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Deep Sclerectomy Combined with Trabeculectomy in Pediatric Glaucoma

Publication Date
DOI: 10.1016/j.ophtha.2008.08.039
  • Medicine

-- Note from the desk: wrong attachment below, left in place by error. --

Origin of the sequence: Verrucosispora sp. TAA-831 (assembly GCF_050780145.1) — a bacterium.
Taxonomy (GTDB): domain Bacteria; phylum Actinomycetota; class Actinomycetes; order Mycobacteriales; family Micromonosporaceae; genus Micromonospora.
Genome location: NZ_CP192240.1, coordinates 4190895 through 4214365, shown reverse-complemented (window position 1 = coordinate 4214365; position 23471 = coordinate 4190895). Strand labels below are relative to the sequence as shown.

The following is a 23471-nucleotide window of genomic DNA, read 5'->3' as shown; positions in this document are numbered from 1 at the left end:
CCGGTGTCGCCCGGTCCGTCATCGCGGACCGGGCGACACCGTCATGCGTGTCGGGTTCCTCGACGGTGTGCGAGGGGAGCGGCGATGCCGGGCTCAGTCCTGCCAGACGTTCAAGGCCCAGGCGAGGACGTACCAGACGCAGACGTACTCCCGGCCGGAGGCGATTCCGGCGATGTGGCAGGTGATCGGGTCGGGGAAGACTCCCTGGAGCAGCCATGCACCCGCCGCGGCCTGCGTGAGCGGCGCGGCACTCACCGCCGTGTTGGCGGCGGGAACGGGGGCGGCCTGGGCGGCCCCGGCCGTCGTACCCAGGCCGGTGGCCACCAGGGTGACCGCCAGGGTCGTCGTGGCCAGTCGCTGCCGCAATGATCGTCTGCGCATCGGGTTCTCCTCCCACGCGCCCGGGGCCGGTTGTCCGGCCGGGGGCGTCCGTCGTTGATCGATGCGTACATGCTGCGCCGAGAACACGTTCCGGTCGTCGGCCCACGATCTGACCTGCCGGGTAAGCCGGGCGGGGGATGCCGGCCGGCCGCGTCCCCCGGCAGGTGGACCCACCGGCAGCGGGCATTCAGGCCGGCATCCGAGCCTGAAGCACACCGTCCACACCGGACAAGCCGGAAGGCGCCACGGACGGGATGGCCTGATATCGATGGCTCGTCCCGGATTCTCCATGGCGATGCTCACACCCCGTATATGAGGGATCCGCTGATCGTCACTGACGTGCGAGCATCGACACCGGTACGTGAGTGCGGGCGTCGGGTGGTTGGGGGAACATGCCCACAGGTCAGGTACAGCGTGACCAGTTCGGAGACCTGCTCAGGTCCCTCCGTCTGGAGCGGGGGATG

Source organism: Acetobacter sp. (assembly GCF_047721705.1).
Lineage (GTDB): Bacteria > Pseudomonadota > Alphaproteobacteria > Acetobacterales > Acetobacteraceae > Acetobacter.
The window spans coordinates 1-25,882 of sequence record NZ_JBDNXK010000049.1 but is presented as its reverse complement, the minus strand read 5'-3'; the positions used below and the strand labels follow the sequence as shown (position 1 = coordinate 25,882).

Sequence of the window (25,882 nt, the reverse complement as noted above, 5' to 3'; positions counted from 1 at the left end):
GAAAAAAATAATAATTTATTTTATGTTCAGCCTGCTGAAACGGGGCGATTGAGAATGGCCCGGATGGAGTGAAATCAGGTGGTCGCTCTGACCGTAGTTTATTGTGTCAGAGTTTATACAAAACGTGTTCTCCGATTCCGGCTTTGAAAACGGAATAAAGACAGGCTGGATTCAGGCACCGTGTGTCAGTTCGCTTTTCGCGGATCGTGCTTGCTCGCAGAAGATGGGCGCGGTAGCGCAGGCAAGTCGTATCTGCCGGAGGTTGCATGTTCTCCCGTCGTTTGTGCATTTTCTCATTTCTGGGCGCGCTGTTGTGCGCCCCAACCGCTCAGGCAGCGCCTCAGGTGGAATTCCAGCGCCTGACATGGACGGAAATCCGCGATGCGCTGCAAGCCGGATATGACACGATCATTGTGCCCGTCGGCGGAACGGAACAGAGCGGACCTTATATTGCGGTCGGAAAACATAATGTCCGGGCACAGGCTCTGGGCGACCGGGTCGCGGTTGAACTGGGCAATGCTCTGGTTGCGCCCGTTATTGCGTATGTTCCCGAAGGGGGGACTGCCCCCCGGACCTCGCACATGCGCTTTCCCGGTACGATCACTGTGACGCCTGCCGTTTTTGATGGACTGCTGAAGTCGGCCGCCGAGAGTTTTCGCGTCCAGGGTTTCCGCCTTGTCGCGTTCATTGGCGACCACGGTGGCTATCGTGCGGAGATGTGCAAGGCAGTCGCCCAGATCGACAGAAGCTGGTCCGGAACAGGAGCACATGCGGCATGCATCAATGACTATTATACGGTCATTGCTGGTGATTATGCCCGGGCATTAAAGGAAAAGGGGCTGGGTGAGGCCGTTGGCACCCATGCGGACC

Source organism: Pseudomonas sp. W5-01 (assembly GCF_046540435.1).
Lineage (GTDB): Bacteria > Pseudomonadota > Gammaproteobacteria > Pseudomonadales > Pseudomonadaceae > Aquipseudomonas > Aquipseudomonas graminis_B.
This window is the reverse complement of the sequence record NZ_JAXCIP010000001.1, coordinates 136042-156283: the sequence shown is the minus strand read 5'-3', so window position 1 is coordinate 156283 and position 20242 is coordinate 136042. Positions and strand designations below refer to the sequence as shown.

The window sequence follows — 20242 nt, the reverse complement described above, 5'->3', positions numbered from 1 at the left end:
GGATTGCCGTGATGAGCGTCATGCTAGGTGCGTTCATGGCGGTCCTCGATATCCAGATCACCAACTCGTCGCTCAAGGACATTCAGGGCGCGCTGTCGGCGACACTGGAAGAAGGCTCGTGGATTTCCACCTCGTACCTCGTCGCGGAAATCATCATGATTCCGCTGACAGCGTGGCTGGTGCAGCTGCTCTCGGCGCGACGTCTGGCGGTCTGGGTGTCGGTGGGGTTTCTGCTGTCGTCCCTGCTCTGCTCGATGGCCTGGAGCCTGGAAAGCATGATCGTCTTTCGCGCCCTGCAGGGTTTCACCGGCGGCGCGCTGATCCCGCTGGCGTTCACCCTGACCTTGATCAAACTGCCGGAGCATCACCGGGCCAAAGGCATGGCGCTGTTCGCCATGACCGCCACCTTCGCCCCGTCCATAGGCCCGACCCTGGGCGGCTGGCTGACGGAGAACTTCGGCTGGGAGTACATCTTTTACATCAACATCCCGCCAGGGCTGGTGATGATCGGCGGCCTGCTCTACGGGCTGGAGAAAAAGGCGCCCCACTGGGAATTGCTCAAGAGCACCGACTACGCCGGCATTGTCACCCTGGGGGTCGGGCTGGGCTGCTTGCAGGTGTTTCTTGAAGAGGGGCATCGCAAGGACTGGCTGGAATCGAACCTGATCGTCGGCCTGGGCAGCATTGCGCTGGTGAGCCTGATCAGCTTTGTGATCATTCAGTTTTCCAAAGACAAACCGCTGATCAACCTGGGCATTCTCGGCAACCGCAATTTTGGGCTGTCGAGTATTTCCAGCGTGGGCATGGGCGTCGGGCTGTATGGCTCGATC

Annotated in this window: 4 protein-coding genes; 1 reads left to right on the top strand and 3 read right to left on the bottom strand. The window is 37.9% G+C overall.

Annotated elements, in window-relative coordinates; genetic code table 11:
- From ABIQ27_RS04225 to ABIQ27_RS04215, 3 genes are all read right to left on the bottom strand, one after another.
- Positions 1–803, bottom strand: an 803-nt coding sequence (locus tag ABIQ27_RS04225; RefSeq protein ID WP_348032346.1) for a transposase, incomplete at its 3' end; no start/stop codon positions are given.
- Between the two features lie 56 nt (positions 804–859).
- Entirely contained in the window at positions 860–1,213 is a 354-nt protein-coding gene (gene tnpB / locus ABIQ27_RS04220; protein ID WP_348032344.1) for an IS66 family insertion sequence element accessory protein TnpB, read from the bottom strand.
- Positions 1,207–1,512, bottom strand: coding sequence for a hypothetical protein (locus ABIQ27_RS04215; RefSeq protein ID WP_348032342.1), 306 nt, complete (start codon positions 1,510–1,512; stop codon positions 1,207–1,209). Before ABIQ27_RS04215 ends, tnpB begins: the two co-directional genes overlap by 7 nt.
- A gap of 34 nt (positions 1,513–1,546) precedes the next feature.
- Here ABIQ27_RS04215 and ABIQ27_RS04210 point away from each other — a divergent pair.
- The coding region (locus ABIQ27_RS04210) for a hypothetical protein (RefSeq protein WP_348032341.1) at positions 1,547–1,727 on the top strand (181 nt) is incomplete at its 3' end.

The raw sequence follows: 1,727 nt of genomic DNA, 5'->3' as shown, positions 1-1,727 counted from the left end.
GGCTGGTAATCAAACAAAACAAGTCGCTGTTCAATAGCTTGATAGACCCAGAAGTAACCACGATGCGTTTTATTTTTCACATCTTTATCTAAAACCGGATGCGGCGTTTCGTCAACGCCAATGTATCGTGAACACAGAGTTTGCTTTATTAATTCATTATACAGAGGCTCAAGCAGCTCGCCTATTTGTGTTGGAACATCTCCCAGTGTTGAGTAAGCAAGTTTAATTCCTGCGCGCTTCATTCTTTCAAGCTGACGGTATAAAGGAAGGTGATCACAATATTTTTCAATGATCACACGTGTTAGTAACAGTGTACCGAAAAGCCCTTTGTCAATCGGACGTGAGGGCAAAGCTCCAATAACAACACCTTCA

Purpose To evaluate the outcomes of combined deep sclerectomy and trabeculectomy (penetrating deep sclerectomy) in pediatric glaucoma. Design Retrospective, nonconsecutive, noncomparative, interventional case series. Participants Children suffering from pediatric glaucoma who underwent surgery between March 1997 and October 2006 were included in this study. Methods A primary combined deep sclerectomy and trabeculectomy was performed in 35 eyes of 28 patients. Complete examinations were performed before surgery, postoperatively at 1 and 7 days, at 1, 2, 3, 4, 6, 9, and 12 months, and then every 6 months after surgery. Main Outcome Measures Surgical outcome was assessed in terms of intraocular pressure (IOP) change, additional glaucoma medication, complication rate, need for surgical revision, as well as refractive errors, best-corrected visual acuity (BCVA), and corneal clarity and diameters. Results The mean age before surgery was 3.6±4.5 years, and the mean follow-up was 3.5±2.9 years. The mean preoperative IOP was 31.9±11.5 mmHg. At the end of follow-up, the mean IOP decreased by 58.3% ( P<0.005), and from 14 patients with available BCVA 8 patients (57.1%) achieved 0.5 (20/40) or better, 3 (21.4%) 0.2 (20/100), and 2 (14.3%) 0.1 (20/200) in their better eye. The mean refractive error (spherical equivalent [SE]) at final follow-up visits was +0.83±5.4. Six patients (43%) were affected by myopia. The complete and qualified success rates, based on a cumulative survival curve, after 9 years were 52.3% and 70.6%, respectively ( P<0.05). Sight-threatening complications were more common (8.6%) in refractory glaucomas. Conclusions Combined deep sclerectomy and trabeculectomy is an operative technique developed to control IOP in congenital, secondary, and juvenile glaucomas. The intermediate results are satisfactory and promising. Previous classic glaucoma surgeries performed before this new technique had less favorable results. The number of sight-threatening complications is related to the severity of glaucoma and number of previous surgeries. Financial Disclosure(s) The authors have no proprietary or commercial interest in any materials discussed in this article.

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